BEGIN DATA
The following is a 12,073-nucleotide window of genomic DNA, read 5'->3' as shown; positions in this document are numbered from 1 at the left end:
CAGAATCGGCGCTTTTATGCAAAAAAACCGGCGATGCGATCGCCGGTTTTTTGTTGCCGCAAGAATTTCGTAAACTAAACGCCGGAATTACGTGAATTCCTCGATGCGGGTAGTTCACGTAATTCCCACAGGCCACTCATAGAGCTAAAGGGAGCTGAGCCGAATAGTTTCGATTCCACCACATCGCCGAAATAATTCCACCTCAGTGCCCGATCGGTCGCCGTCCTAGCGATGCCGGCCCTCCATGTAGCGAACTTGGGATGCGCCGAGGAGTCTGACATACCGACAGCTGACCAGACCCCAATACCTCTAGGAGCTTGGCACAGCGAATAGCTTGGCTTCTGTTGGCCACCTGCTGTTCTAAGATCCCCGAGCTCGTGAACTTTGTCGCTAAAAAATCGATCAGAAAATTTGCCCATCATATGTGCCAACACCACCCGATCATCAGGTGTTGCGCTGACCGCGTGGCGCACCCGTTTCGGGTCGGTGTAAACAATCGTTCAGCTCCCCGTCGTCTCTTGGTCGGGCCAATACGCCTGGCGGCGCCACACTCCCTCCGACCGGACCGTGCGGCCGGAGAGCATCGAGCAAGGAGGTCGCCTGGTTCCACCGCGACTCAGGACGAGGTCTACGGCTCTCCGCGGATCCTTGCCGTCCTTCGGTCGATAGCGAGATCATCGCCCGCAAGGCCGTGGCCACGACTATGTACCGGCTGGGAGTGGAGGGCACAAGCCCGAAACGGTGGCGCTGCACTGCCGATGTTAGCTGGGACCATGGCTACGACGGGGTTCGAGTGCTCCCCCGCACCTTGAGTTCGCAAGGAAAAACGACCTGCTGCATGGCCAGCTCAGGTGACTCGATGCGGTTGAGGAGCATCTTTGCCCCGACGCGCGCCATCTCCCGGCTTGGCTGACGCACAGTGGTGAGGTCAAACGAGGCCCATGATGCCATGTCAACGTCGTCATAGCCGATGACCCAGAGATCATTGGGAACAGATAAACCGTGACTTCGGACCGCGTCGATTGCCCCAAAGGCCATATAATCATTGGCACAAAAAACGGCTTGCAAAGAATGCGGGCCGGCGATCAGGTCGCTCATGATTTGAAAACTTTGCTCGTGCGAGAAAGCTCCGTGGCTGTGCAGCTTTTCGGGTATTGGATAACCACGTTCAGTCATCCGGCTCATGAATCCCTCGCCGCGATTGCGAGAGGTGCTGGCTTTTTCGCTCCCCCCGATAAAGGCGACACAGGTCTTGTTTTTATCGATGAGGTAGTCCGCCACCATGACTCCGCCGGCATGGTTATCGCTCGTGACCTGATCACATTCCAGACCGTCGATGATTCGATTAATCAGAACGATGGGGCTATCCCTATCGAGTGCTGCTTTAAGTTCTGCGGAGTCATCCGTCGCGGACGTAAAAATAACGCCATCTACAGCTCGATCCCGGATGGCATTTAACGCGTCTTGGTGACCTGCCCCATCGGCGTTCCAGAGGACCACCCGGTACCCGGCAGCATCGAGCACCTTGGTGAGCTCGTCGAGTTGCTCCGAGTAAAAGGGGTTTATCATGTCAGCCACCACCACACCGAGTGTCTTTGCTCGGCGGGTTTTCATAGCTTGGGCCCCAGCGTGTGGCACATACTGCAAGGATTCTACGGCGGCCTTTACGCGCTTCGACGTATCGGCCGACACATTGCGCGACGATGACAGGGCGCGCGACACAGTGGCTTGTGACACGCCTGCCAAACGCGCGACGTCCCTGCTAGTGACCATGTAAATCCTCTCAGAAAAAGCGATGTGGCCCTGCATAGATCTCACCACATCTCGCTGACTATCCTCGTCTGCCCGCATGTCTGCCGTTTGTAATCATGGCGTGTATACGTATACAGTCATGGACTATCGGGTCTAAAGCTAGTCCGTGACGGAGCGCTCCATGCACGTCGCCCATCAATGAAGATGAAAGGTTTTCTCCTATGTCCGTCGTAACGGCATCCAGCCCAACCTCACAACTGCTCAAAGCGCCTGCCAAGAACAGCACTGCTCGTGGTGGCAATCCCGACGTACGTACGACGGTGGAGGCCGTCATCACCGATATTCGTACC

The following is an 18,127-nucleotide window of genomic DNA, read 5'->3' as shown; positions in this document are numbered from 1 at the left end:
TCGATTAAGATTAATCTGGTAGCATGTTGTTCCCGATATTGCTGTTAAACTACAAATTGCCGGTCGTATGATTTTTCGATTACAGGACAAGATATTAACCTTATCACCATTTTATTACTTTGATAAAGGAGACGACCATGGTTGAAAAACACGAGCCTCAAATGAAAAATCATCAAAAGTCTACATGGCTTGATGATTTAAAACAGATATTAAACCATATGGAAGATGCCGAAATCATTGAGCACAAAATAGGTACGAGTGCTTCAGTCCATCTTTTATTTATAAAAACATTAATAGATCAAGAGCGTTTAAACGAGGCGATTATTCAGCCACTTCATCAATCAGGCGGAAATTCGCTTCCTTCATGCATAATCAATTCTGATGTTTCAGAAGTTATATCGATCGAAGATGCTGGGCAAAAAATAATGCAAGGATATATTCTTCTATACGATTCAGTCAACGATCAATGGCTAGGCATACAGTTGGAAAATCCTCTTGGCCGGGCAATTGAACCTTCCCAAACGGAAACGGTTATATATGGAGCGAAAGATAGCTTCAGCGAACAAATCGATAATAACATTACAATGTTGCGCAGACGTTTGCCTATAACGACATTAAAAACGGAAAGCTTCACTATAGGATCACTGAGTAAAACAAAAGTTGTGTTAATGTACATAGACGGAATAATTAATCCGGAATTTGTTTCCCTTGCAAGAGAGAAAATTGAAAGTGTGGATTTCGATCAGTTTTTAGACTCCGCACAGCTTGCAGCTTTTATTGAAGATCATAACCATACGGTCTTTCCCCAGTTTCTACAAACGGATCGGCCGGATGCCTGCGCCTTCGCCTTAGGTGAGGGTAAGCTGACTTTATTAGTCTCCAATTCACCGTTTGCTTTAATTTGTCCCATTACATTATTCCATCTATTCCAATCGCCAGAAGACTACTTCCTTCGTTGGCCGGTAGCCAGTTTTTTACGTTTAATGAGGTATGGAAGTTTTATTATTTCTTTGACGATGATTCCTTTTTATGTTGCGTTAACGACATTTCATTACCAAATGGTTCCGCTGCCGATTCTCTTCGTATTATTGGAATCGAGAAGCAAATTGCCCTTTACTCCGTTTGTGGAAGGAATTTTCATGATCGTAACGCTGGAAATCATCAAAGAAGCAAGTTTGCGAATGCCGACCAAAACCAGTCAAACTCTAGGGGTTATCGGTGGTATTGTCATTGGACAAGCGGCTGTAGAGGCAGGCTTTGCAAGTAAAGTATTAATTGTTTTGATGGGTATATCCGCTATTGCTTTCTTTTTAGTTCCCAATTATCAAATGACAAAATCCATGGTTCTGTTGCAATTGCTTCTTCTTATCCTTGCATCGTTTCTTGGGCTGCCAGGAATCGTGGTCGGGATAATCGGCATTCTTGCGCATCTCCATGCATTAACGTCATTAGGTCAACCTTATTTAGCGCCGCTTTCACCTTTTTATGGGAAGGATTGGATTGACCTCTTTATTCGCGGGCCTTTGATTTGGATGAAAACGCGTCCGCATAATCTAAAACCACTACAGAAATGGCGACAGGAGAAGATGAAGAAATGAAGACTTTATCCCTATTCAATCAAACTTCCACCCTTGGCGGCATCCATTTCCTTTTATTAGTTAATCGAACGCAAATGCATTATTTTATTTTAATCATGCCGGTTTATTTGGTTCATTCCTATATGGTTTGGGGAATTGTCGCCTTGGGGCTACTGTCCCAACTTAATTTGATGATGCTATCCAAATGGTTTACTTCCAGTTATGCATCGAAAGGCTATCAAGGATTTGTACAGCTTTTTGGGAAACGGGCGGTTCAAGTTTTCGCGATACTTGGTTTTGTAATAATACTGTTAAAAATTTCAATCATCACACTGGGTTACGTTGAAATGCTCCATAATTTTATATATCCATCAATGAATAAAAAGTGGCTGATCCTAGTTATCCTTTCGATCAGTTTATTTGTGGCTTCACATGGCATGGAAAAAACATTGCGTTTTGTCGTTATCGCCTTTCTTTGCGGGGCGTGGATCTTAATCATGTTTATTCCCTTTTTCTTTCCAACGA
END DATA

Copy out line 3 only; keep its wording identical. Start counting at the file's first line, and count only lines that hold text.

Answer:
The following is an 18,127-nucleotide window of genomic DNA, read 5'->3' as shown; positions in this document are numbered from 1 at the left end: